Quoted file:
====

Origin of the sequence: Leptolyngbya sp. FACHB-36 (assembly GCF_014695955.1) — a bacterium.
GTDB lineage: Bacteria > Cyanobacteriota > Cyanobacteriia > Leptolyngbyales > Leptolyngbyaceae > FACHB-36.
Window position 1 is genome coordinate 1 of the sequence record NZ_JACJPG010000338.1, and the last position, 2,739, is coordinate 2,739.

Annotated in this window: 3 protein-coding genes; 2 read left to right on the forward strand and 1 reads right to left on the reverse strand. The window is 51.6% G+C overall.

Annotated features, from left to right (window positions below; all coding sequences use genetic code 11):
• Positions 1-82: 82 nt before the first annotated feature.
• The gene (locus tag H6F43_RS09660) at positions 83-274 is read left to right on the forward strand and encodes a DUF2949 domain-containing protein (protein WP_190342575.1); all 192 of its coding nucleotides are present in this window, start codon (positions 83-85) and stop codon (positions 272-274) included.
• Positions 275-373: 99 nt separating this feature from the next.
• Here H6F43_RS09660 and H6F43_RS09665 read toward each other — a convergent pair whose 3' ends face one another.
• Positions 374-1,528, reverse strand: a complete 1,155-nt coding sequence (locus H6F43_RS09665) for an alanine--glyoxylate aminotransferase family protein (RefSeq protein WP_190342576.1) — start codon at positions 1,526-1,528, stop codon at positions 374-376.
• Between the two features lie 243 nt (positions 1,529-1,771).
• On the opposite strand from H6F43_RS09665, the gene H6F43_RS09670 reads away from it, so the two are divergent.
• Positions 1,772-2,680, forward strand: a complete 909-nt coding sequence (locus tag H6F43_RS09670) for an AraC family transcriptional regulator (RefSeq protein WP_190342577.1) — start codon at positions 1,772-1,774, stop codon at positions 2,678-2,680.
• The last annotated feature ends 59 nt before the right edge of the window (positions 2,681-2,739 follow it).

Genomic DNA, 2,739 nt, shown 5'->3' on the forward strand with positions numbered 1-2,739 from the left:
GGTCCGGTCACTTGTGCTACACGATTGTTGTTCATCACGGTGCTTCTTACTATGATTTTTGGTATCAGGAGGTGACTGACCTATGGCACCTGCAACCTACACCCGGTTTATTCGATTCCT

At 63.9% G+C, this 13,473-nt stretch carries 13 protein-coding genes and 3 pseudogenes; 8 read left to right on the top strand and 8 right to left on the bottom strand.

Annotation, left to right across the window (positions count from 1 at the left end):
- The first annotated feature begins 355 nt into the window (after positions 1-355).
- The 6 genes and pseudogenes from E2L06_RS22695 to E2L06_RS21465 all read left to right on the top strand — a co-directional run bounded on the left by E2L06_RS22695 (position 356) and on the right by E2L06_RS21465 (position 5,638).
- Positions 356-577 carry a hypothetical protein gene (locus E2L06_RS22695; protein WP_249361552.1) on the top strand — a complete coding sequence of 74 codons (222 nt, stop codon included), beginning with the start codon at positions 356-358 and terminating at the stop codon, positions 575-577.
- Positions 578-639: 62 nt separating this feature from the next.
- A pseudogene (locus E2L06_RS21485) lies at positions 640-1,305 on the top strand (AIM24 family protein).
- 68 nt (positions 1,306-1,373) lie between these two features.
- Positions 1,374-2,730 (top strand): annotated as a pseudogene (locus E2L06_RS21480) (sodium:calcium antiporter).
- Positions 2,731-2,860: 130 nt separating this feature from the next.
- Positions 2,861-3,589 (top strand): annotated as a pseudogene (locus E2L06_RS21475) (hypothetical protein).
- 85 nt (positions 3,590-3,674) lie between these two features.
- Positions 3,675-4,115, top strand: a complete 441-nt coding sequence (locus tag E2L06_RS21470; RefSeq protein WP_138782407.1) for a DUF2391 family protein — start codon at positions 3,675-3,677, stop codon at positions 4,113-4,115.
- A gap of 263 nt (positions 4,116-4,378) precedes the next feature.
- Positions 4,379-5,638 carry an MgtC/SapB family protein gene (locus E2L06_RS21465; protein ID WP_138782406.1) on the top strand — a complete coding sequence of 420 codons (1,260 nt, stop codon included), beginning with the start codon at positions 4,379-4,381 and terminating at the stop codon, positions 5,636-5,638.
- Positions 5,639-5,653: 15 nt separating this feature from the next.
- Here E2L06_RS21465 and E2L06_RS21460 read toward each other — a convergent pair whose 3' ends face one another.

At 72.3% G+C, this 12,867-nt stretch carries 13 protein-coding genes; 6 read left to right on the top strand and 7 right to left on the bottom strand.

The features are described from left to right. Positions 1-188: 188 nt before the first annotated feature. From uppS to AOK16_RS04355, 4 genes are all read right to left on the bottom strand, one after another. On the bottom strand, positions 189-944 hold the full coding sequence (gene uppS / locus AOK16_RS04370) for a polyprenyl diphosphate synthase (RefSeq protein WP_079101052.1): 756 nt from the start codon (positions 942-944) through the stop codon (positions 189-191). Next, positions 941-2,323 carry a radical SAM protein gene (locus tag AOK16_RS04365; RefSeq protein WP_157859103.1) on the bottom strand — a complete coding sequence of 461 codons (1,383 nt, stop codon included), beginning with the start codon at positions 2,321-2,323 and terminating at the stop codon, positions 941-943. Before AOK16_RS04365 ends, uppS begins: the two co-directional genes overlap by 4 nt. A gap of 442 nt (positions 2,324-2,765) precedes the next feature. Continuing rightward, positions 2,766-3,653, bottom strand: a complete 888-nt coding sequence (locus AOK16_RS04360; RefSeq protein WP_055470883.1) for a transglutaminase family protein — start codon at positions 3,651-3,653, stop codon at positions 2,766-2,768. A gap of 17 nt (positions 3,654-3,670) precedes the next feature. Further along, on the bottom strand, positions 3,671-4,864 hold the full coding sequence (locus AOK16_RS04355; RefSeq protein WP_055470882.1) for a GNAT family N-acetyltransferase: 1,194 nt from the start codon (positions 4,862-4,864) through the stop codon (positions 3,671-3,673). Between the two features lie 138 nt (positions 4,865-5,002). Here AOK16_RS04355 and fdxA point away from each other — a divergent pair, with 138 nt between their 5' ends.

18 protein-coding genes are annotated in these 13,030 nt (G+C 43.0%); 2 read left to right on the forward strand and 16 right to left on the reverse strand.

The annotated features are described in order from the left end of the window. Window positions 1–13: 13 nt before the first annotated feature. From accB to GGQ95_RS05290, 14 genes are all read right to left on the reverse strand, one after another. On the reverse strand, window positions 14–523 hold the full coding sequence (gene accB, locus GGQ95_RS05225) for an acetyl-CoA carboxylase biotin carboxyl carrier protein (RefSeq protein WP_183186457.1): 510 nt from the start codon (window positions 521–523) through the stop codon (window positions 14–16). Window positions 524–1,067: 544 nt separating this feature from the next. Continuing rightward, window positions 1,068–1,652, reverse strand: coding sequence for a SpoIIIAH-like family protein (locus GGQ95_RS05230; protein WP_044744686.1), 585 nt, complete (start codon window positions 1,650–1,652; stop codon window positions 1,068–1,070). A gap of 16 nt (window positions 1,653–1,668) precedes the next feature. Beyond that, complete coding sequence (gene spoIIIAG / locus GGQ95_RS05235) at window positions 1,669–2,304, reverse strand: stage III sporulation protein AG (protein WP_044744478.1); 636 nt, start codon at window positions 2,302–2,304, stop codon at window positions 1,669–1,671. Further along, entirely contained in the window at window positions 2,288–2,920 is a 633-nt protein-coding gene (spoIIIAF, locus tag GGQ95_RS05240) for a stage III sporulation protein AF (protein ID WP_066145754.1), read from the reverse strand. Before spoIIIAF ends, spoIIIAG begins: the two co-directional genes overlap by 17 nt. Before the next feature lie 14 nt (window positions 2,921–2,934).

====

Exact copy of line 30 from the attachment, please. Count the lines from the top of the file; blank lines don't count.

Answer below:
- A gap of 263 nt (positions 4,116-4,378) precedes the next feature.